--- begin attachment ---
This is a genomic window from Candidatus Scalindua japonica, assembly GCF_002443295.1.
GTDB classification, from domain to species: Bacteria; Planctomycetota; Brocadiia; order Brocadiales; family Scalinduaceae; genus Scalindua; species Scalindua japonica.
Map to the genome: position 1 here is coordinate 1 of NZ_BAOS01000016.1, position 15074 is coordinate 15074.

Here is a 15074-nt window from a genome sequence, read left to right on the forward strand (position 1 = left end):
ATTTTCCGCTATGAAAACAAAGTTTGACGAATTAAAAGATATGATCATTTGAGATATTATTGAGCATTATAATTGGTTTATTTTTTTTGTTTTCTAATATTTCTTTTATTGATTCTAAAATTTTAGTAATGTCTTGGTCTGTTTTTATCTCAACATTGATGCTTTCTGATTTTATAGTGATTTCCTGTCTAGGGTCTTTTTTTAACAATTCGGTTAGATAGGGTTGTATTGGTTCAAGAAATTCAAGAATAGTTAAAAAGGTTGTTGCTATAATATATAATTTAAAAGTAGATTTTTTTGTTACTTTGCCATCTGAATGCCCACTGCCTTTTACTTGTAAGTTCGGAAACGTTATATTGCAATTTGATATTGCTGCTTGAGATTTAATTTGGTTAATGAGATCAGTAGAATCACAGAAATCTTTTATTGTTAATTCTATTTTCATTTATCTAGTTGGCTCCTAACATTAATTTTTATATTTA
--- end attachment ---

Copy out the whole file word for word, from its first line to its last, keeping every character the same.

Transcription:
This is a genomic window from Candidatus Scalindua japonica, assembly GCF_002443295.1.
GTDB classification, from domain to species: Bacteria; Planctomycetota; Brocadiia; order Brocadiales; family Scalinduaceae; genus Scalindua; species Scalindua japonica.
Map to the genome: position 1 here is coordinate 1 of NZ_BAOS01000016.1, position 15074 is coordinate 15074.

Here is a 15074-nt window from a genome sequence, read left to right on the forward strand (position 1 = left end):
ATTTTCCGCTATGAAAACAAAGTTTGACGAATTAAAAGATATGATCATTTGAGATATTATTGAGCATTATAATTGGTTTATTTTTTTTGTTTTCTAATATTTCTTTTATTGATTCTAAAATTTTAGTAATGTCTTGGTCTGTTTTTATCTCAACATTGATGCTTTCTGATTTTATAGTGATTTCCTGTCTAGGGTCTTTTTTTAACAATTCGGTTAGATAGGGTTGTATTGGTTCAAGAAATTCAAGAATAGTTAAAAAGGTTGTTGCTATAATATATAATTTAAAAGTAGATTTTTTTGTTACTTTGCCATCTGAATGCCCACTGCCTTTTACTTGTAAGTTCGGAAACGTTATATTGCAATTTGATATTGCTGCTTGAGATTTAATTTGGTTAATGAGATCAGTAGAATCACAGAAATCTTTTATTGTTAATTCTATTTTCATTTATCTAGTTGGCTCCTAACATTAATTTTTATATTTA